Many readers have expressed disappointment that Pete’s Cheat Sheet will not be telling them how to vote this time. Pete has just not paid close enough attention to feel comfortable picking a candidate in some of the races.
Let us assume that most Flagpole readers who have looked to Pete for voting guidance are Democrats. Their problem is that local elections are nonpartisan, so they don’t have the party label to guide them. In previous years, Pete has done the heavy lifting, making it easy to radar through the non-partisan fog and zero in on the compatible votes.
With Pete on the sidelines, It is possible that the Athens-Clarke County Republican Party has provided a solution. Over the weekend, they released the results of the straw poll they took at Saturday’s pancake breakfast and candidate meet-and-greet.
The usual disclaimers must apply here. This is a totally unscientific sample and could be skewed even further by some unknown variables, such as a preference for sausage and pancakes among the most conservative of the Republicans.
Be all that as it may, local Democrats trying to decipher the candidate lineup might just want to vote the opposite of their Republican brethren and sistren, and our Trump-Pence friends have kindly laid out a possibly significant sample of their choices.
We will hurry over the partisan races on the assumption that local Democrats will not be voting in the Republican state primaries, nor did the Republicans mark their pancakes for any Democratic races. Suffice it to say that the straw pollers voted 82.5 percent in favor of Congressman Jody Hice, whose political genes are all regressive.
Now, let’s move on to the nonpartisan local races. For Superior Court Judge, the Republicans voted 95.7 percent for Regina Quick, 3.3 percent for Lisa Lott and .08 percent for Undecided. Quick used to be a Republican state representative, so one could intuit that this is a straight party line vote having nothing to do with judicial qualifications. If you’d rather have a qualified Democrat as judge, you can cast your lot with Lott.
Same with the other Superior Court Judge race. Eric Norris got 85.8 percent of the syrup-slurper vote as opposed to 7.9 percent for Allison Mauldin and 6.2 percent for Undecided. Is the pattern becoming clear?
Well, let’s move on to the Athens-Clarke County races. Remember, we’re in topsy-turvy land here; down is up, for those of you who want to vote progressive.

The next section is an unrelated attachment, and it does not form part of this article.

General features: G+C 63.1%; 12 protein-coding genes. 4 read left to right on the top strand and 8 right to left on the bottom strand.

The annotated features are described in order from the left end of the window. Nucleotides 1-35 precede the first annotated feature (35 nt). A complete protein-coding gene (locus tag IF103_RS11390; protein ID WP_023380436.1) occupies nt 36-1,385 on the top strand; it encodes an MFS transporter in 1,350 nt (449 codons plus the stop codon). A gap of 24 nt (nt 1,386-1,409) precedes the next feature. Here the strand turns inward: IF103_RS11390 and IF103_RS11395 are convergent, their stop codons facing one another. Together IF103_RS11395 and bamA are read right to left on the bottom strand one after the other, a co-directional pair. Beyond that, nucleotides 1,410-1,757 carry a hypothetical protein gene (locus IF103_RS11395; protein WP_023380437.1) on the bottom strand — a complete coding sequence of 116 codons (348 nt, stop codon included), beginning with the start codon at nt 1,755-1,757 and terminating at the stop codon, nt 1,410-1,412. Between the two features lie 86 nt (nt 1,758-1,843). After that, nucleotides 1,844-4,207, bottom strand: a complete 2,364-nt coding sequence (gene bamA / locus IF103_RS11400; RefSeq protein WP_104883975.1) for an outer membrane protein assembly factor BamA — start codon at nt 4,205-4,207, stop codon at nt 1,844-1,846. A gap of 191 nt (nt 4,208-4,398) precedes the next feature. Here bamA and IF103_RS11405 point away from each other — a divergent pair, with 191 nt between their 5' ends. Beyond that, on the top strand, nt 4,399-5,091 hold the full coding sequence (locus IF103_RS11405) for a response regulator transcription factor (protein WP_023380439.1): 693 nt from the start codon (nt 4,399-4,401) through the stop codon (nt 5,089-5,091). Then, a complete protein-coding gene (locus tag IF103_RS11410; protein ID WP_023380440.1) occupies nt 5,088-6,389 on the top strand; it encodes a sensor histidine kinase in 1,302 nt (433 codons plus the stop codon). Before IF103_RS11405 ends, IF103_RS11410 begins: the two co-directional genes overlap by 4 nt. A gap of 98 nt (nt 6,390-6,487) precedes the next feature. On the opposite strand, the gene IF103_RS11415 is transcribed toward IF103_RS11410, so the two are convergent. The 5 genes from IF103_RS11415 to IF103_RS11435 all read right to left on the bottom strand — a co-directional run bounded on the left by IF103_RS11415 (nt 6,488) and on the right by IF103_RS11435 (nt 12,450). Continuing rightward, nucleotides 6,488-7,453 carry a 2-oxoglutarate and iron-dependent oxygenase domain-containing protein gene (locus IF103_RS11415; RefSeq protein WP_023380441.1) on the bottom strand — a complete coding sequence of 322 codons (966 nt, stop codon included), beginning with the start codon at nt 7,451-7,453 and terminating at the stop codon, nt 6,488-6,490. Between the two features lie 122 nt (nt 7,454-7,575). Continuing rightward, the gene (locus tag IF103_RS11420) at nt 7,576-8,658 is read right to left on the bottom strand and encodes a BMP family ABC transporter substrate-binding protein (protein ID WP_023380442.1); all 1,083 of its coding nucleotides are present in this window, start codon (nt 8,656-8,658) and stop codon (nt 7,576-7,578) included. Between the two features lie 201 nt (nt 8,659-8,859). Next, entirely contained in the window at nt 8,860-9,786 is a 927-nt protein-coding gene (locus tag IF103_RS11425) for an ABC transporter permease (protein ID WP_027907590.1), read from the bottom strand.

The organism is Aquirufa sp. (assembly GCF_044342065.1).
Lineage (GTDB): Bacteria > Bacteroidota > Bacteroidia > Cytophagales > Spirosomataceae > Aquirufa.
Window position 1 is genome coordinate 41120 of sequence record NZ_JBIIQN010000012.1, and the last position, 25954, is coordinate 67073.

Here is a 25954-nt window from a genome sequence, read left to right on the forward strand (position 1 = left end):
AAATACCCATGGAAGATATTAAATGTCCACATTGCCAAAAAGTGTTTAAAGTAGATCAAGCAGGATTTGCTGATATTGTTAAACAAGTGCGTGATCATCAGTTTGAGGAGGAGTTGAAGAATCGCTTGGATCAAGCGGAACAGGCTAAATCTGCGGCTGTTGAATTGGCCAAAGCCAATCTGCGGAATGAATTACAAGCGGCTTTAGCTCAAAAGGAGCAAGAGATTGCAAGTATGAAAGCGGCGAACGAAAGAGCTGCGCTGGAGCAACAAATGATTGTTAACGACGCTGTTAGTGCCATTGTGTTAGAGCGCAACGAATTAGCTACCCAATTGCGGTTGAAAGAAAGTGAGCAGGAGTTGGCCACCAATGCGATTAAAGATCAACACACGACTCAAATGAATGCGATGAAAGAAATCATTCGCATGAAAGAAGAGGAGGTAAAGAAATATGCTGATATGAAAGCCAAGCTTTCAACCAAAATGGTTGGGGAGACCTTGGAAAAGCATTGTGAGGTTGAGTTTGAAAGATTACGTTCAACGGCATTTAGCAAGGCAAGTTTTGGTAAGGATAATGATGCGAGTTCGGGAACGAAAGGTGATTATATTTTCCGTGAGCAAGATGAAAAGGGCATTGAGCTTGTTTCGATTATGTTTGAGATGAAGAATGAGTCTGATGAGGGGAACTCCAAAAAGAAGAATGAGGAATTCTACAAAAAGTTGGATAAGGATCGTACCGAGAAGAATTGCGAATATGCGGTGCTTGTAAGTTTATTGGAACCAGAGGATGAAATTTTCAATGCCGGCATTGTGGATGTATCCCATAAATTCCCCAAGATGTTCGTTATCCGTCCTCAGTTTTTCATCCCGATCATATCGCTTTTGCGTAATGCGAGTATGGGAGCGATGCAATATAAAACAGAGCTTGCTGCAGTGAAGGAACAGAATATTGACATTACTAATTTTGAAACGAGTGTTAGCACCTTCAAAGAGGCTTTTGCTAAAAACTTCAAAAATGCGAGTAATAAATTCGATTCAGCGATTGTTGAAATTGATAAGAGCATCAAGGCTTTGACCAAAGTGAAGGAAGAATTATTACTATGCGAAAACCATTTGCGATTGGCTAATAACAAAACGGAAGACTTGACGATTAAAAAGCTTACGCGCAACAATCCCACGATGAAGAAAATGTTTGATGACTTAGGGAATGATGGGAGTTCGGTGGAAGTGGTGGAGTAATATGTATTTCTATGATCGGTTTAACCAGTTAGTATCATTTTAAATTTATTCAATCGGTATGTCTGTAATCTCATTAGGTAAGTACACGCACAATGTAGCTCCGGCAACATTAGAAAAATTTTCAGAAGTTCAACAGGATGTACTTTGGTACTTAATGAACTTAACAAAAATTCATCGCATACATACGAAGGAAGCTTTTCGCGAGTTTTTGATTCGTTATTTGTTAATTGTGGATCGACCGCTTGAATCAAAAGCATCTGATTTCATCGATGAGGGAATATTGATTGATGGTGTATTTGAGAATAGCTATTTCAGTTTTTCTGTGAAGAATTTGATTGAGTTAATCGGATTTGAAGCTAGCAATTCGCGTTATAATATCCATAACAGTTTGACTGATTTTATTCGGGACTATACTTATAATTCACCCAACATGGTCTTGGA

Why look here! For Mayor, the Republican pancake poppers prefer Harry Sims by 61.4 percent. Richie Knight is in second-place with 17.8 percent, and Undecided comes in third with a whopping 14.9 percent. Kelly Girtz is a distant fourth with only 5.9 percent. That makes a gigantic 94.1 percent Republican vote against Girtz and should tell you all you need to know, if you’re adopting this voting strategy.
For ACC Commission District 1, it’s Sharyn Dickerson by 48.3 percent, and Undecided in second with 29.9 percent, making a combined 78.2 percent to Patrick Davenport’s 21.8 percent.
In District 2, Taylor Pass and Undecided are in a dead heat with 45.1 percent each, while Mariah Parker barely scores with 9.8 percent. So, if you’re marking your ballot according to this system, you can very readily see that 90.2 percent of these Republicans do not want Parker as their next commissioner, so she must be doing something right.
In District 3, we have the same kind of pattern. The Republican breakfasters prefer Tony Eubanks by 43 percent and Undecided by 31.4 percent, for a combined total of 74.4 percent against Melissa Link’s 25.6 percent. Gee, wonder why they don’t like Link?
In District 5, Danielle Benson pulls 55.6 percent and Undecided 25.2 percent, for a combined total of 77.8 percent against Jared Bailey’s 13.1 percent and Tim Denson’s 6.1 percent, leaving it as kind of a toss-up for progressives trying to read these coffee grounds.
In District 7, Republicans prefer Carl Blount by 42.2 percent and their pal Undecided by 31.1 percent, for a combined 73.3 percent. What’s left goes to former Democratic Party chairman Bill Overend, with 18.9 percent, and Russell Edwards, who was an even more aggressive Democratic Party chairman and thorn in the Republicans’ side. Edwards’ reward is 7.8 percent.
In District 9, Undecided moves into first place with 51.8 percent of the vote. Tommy Valentine is second with 32.5 percent, making a combined 84.3 percent, while Ovita Thornton gets 15.7 percent.
In the Board of Education races, Undecided takes District 5 with 54.7 percent, while Kara Dyckman polls 37.2 percent and Imani Scott-Blackwell 8.1 percent. District 7 has Carol Williams grabbing 70.7 percent of the Republican vote, Undecided 21.2 percent and LaKeisha Gantt 8.1 percent.
Remember, folks, this is a totally unscientific poll, but it is awesome, because it was voted on by some really, really fine people, who know which side their pancakes are buttered on, unlike the sad, failing quitter who used to cook up that fake journalism called Pete’s Cheat Sheet.